A composite photo of former President George W. Bush and President Barack Obama, George W. Obama, is making waves on the Internet after the Huffington Post used it on its front page.

The daily used this morphed image along with an article about the National Security Agency, or NSA, asking Verizon to share its phone calling records. The photo criticizes Obama for continuing a practice that was started by the Bush administration and which has continued through Obama’s two terms.

“NSA has been doing all this stuff all along, and it’s been all these companies, not just one,” William Binney, a former NSA employee told news program Democracy Now on Thursday. “They’re just continuing the collection of this data on all U.S. citizens.”

Binney worked at the NSA for close to 40 years before leaving the agency and turning a whistleblower because he objected to spying on the U.S. citizens.

The Bush administration brought in these policies following the 9/11 terrorist attacks, and Binney estimates that the government has over 12 trillion phone records in their database today.

“From just one company alone, that I knew of, they were getting over 300 million call records a day on U.S. citizens. So, I mean, and when you add the rest of the companies in, my estimate was that there were probably three billion phone records collected every day on U.S. citizens. So, over time, that’s a little over 12 trillion in their databases since 9/11,” he said.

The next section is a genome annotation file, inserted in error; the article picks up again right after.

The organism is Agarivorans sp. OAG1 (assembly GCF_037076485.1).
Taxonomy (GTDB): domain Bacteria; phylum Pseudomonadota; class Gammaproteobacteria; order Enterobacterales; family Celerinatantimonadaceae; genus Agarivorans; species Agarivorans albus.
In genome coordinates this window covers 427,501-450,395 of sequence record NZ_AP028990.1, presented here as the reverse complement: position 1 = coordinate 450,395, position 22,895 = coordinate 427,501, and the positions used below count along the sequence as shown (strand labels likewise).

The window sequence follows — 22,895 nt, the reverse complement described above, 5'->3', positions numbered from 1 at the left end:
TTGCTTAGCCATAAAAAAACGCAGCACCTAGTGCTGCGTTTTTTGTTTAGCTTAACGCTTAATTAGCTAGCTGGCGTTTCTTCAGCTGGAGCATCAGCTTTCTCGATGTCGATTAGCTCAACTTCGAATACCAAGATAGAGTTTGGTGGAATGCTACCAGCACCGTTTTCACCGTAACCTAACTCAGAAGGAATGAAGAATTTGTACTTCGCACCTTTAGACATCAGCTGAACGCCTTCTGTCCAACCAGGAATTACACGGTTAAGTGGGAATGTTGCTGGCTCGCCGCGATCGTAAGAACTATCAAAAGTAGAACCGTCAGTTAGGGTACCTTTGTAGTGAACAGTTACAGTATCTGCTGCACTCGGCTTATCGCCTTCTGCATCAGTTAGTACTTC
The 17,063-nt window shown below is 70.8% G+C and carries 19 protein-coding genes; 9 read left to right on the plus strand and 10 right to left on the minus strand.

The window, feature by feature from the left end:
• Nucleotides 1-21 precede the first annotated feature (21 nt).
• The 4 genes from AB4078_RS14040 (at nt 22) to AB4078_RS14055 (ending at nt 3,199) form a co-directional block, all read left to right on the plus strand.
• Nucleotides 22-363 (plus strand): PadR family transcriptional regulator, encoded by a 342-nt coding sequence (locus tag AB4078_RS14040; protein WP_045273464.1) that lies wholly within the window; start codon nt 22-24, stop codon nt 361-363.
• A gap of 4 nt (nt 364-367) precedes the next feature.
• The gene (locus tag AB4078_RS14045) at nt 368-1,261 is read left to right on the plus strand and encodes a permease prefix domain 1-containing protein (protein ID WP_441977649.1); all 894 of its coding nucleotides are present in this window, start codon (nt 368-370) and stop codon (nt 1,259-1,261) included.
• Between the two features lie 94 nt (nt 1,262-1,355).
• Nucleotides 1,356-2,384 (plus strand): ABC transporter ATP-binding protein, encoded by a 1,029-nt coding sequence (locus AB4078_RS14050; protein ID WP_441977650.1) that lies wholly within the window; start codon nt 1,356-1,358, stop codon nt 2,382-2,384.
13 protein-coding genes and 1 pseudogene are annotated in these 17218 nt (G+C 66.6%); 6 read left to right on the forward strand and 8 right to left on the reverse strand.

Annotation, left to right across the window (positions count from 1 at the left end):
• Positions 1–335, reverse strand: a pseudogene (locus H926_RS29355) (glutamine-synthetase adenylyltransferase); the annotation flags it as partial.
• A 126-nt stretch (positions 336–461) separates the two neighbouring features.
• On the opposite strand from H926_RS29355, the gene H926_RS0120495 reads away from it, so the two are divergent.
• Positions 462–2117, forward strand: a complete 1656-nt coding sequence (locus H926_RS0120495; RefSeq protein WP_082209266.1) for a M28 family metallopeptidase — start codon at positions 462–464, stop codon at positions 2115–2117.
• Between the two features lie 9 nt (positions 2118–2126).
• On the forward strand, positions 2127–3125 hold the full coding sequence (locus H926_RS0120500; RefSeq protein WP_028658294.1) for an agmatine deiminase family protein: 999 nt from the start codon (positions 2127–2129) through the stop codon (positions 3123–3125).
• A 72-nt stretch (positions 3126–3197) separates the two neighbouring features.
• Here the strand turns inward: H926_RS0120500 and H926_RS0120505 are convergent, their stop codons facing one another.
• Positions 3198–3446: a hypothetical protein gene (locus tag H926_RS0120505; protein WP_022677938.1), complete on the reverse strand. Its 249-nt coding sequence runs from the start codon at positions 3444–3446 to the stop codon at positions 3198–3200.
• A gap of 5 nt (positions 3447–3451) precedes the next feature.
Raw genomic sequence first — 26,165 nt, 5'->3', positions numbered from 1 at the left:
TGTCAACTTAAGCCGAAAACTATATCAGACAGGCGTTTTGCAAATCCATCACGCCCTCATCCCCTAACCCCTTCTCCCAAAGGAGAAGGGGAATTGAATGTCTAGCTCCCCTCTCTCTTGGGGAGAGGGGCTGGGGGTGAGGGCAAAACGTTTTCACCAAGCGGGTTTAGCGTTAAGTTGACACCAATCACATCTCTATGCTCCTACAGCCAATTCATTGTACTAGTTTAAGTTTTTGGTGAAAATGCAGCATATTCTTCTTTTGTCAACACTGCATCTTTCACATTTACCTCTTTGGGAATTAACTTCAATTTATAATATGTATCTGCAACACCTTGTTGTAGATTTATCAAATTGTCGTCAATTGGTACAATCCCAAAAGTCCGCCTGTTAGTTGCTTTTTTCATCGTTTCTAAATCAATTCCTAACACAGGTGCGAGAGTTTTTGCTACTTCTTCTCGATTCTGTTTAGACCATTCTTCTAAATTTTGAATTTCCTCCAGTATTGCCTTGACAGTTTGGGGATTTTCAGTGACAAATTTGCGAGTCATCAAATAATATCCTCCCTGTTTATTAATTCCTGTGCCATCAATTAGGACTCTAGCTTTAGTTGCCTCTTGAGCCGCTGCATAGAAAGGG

Three of the largest phone companies in the U.S. -- Verizon, AT&T and T-Mobile, declined to comment on the matter when the Huffington Post contacted them.

Besides these network providers, the NSA has also been targeting technology companies -- Facebook, Google, Apple and Microsoft -- to obtain data, thereby helping them track a person’s activities and contacts, the Guardian reported.

Microsoft was the first to join the information-sharing program in 2007 when it was first introduced. Yahoo followed suit in 2008 followed by Google, Facebook and PalTalk in 2009.

While YouTube joined in 2010, Skype and AOL enlisted in 2011, and Apple in 2012, the Guardian report said, adding that the program is set to expand and more Internet giants will be roped in.